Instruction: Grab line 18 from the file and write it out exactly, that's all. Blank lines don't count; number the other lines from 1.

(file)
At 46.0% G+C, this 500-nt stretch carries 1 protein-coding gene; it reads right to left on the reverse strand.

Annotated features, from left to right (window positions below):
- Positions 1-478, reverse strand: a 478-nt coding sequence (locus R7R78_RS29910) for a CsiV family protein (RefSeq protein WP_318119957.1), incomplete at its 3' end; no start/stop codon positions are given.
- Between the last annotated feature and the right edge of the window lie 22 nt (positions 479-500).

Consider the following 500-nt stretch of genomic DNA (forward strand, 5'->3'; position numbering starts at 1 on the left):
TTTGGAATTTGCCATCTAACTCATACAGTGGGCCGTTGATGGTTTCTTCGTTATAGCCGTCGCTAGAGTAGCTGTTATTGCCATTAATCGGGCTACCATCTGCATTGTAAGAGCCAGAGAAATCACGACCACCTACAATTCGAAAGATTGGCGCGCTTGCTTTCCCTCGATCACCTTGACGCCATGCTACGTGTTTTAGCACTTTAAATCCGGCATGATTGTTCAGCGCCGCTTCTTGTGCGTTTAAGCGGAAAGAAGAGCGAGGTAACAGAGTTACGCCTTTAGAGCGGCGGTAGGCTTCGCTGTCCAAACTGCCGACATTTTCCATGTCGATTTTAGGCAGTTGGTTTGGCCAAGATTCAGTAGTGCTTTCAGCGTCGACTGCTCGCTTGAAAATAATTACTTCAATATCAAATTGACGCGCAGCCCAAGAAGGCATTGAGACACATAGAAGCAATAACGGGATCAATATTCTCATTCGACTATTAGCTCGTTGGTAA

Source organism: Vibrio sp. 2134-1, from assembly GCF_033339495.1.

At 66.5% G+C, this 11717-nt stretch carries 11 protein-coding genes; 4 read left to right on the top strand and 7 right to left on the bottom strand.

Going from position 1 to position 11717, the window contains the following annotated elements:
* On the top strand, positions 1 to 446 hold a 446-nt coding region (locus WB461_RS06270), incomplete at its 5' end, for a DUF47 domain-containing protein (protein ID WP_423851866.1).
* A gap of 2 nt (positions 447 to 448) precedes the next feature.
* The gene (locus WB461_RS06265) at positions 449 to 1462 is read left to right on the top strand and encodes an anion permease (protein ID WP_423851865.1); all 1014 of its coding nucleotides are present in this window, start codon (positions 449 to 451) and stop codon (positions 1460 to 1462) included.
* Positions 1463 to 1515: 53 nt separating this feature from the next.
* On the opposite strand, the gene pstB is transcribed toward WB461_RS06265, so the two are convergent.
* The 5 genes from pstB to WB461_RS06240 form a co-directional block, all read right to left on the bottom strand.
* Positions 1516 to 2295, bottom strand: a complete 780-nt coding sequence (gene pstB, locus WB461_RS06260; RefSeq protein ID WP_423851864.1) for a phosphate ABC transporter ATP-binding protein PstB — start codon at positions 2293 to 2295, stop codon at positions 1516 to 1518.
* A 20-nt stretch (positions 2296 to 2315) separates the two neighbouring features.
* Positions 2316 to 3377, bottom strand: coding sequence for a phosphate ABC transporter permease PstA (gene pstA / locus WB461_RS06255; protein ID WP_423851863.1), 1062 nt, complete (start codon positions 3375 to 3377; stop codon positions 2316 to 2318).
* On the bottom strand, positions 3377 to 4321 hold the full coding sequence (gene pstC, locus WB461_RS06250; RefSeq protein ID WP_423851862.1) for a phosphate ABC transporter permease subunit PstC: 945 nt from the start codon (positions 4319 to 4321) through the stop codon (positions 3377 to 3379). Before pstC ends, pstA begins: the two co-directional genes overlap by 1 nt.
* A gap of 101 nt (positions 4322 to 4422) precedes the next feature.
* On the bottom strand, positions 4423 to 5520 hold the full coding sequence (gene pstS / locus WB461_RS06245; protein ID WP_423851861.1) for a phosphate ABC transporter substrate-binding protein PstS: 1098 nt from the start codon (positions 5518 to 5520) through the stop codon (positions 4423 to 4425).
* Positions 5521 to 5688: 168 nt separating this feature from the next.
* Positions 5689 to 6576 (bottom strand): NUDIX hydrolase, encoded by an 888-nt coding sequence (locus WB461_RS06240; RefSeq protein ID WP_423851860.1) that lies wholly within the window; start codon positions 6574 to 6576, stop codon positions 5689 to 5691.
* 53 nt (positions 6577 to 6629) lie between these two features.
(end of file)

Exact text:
* Positions 2316 to 3377, bottom strand: coding sequence for a phosphate ABC transporter permease PstA (gene pstA / locus WB461_RS06255; protein ID WP_423851863.1), 1062 nt, complete (start codon positions 3375 to 3377; stop codon positions 2316 to 2318).